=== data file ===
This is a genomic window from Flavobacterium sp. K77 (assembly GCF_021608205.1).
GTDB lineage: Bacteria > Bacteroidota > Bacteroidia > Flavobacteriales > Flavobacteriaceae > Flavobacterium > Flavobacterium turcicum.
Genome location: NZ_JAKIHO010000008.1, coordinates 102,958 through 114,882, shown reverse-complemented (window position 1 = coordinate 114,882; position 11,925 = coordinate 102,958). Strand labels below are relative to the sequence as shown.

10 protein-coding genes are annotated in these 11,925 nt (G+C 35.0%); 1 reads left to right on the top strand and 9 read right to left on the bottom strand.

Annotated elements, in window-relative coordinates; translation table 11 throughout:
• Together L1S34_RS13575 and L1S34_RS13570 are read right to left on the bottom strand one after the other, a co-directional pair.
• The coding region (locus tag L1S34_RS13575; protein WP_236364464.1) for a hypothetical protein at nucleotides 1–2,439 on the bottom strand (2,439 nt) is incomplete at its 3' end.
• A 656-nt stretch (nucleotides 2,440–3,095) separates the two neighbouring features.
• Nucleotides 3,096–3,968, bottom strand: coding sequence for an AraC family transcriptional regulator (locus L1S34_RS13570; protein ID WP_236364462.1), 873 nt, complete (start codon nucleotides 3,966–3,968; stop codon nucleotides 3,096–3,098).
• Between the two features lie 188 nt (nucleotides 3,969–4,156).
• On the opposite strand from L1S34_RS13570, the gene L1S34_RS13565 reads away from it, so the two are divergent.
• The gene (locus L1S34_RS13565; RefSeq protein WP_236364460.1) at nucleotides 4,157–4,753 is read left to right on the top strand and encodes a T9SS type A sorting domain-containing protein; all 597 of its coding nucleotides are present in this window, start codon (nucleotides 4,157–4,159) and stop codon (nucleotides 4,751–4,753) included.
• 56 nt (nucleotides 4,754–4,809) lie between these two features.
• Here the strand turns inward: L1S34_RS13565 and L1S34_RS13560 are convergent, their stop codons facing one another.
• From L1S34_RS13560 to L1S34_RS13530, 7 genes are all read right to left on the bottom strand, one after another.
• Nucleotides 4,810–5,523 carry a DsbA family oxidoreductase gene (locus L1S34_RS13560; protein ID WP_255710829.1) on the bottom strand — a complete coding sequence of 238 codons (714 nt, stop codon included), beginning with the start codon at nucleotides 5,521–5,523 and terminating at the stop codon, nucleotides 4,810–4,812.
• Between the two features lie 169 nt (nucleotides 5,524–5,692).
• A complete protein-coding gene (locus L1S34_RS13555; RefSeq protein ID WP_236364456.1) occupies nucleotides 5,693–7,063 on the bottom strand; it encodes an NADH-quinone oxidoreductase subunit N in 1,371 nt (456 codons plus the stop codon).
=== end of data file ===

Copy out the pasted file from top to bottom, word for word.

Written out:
This is a genomic window from Flavobacterium sp. K77 (assembly GCF_021608205.1).
GTDB lineage: Bacteria > Bacteroidota > Bacteroidia > Flavobacteriales > Flavobacteriaceae > Flavobacterium > Flavobacterium turcicum.
Genome location: NZ_JAKIHO010000008.1, coordinates 102,958 through 114,882, shown reverse-complemented (window position 1 = coordinate 114,882; position 11,925 = coordinate 102,958). Strand labels below are relative to the sequence as shown.

10 protein-coding genes are annotated in these 11,925 nt (G+C 35.0%); 1 reads left to right on the top strand and 9 read right to left on the bottom strand.

Annotated elements, in window-relative coordinates; translation table 11 throughout:
• Together L1S34_RS13575 and L1S34_RS13570 are read right to left on the bottom strand one after the other, a co-directional pair.
• The coding region (locus tag L1S34_RS13575; protein WP_236364464.1) for a hypothetical protein at nucleotides 1–2,439 on the bottom strand (2,439 nt) is incomplete at its 3' end.
• A 656-nt stretch (nucleotides 2,440–3,095) separates the two neighbouring features.
• Nucleotides 3,096–3,968, bottom strand: coding sequence for an AraC family transcriptional regulator (locus L1S34_RS13570; protein ID WP_236364462.1), 873 nt, complete (start codon nucleotides 3,966–3,968; stop codon nucleotides 3,096–3,098).
• Between the two features lie 188 nt (nucleotides 3,969–4,156).
• On the opposite strand from L1S34_RS13570, the gene L1S34_RS13565 reads away from it, so the two are divergent.
• The gene (locus L1S34_RS13565; RefSeq protein WP_236364460.1) at nucleotides 4,157–4,753 is read left to right on the top strand and encodes a T9SS type A sorting domain-containing protein; all 597 of its coding nucleotides are present in this window, start codon (nucleotides 4,157–4,159) and stop codon (nucleotides 4,751–4,753) included.
• 56 nt (nucleotides 4,754–4,809) lie between these two features.
• Here the strand turns inward: L1S34_RS13565 and L1S34_RS13560 are convergent, their stop codons facing one another.
• From L1S34_RS13560 to L1S34_RS13530, 7 genes are all read right to left on the bottom strand, one after another.
• Nucleotides 4,810–5,523 carry a DsbA family oxidoreductase gene (locus L1S34_RS13560; protein ID WP_255710829.1) on the bottom strand — a complete coding sequence of 238 codons (714 nt, stop codon included), beginning with the start codon at nucleotides 5,521–5,523 and terminating at the stop codon, nucleotides 4,810–4,812.
• Between the two features lie 169 nt (nucleotides 5,524–5,692).
• A complete protein-coding gene (locus L1S34_RS13555; RefSeq protein ID WP_236364456.1) occupies nucleotides 5,693–7,063 on the bottom strand; it encodes an NADH-quinone oxidoreductase subunit N in 1,371 nt (456 codons plus the stop codon).